Victoria tips $10m into mRNA vaccine workforce training
The next generation of Australian vaccine workers will be trained out of a new centre in Melbourne's southeast.
The Monash Centre for Advanced mRNA Medicines Manufacturing and Workforce Training in Clayton is receiving a $10 million grant from the Victorian government.
It will train Australia's future mRNA workforce and complement Moderna's nearby mRNA vaccine manufacturing facility, the first of its kind in the southern hemisphere.
Once completed in 2024, the manufacturing site will be capable of producing 100 million vaccine doses a year.
Premier Daniel Andrews said Melbourne was among the great global cities of science, but funding was needed to train more staff to help it thrive.
The new centre is expected to particularly help industry workers in remote areas and overseas.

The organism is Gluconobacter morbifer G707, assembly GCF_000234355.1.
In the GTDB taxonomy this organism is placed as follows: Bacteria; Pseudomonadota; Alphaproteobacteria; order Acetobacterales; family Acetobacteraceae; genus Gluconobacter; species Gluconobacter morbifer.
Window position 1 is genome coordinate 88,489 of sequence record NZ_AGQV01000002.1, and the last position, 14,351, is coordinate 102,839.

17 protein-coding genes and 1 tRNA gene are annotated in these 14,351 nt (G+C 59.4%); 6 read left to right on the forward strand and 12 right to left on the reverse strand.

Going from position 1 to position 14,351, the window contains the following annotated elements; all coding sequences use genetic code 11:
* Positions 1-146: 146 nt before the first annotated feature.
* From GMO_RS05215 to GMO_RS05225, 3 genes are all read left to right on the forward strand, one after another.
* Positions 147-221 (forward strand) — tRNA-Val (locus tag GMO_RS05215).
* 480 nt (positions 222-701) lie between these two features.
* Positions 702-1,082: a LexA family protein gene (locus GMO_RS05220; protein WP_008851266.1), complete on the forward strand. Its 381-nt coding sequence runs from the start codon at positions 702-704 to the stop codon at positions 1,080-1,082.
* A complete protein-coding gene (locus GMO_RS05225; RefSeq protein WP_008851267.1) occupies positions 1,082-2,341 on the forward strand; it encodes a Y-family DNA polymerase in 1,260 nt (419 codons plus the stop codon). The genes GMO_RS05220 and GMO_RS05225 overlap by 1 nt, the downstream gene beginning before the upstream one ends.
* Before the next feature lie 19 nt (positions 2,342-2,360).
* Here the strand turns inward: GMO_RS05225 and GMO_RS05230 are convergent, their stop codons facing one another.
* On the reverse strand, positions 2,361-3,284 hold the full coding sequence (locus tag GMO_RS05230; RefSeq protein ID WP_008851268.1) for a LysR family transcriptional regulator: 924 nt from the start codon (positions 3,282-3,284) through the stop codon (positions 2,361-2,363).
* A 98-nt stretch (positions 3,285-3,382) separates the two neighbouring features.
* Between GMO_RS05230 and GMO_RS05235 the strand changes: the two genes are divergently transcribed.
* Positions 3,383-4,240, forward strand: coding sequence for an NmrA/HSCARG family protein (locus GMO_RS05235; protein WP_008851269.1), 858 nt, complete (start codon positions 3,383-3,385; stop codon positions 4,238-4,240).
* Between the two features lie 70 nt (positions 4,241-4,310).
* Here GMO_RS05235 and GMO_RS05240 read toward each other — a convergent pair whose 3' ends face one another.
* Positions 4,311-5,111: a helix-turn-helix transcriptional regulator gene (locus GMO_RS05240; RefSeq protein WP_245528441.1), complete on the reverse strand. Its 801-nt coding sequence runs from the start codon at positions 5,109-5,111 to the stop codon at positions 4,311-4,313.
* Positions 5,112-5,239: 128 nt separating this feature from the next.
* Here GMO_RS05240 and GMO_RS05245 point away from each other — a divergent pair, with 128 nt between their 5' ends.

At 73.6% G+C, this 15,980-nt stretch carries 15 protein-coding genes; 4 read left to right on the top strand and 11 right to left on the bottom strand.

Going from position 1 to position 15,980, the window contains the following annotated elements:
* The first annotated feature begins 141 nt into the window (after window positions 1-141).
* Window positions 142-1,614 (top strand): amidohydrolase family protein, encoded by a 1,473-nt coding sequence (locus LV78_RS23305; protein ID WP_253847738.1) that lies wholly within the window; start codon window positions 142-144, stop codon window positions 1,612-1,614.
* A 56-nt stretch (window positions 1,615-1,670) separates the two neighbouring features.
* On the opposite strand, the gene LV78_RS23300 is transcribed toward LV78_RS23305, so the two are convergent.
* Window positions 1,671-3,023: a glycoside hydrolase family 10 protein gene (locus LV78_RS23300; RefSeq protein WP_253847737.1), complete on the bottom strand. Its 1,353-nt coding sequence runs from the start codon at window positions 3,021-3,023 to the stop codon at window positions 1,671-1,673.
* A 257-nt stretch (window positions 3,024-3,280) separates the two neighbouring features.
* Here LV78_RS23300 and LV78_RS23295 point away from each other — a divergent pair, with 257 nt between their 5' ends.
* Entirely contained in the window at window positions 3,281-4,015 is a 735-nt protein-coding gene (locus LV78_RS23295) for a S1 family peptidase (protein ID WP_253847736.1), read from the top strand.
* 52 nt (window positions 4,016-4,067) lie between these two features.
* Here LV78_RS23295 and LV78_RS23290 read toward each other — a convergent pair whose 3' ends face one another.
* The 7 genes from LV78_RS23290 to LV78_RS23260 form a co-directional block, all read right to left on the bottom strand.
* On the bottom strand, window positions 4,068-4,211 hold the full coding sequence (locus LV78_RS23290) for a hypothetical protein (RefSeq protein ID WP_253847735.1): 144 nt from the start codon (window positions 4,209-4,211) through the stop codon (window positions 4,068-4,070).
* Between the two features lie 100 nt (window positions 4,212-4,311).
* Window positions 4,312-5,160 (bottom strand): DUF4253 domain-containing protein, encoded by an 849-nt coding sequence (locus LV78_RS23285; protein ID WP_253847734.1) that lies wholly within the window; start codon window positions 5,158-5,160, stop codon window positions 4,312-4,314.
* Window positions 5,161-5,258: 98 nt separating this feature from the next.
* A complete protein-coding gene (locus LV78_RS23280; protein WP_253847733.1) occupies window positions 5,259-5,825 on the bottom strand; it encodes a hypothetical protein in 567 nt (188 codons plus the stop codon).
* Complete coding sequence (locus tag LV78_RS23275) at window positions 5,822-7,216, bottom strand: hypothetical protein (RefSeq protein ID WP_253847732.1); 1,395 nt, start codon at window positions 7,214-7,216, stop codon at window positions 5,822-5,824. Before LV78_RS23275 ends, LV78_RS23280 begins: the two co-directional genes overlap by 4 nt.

"This is not just for students that haven't yet graduated or even those that have postgraduate study, it will be for people who work in industry now who work in labs a long way from here and indeed, perhaps overseas," he told reporters on Thursday.
"[They] will come here to learn very specifically and to get the leave with a competency and a clear understanding and skills that they don't have to bolt on and add on to the already considerable resume."
Monash University Deputy Vice-Chancellor Professor Sharon Pickering said a range of courses would be offered.
"We need to develop the greatest curriculum pedagogy whether it be from a short course, all the way through to a credentialed, postgraduate course," she said.
In October, BioNTech also agreed in principle with the state government to develop a clinical-scale mRNA manufacturing facility in Melbourne.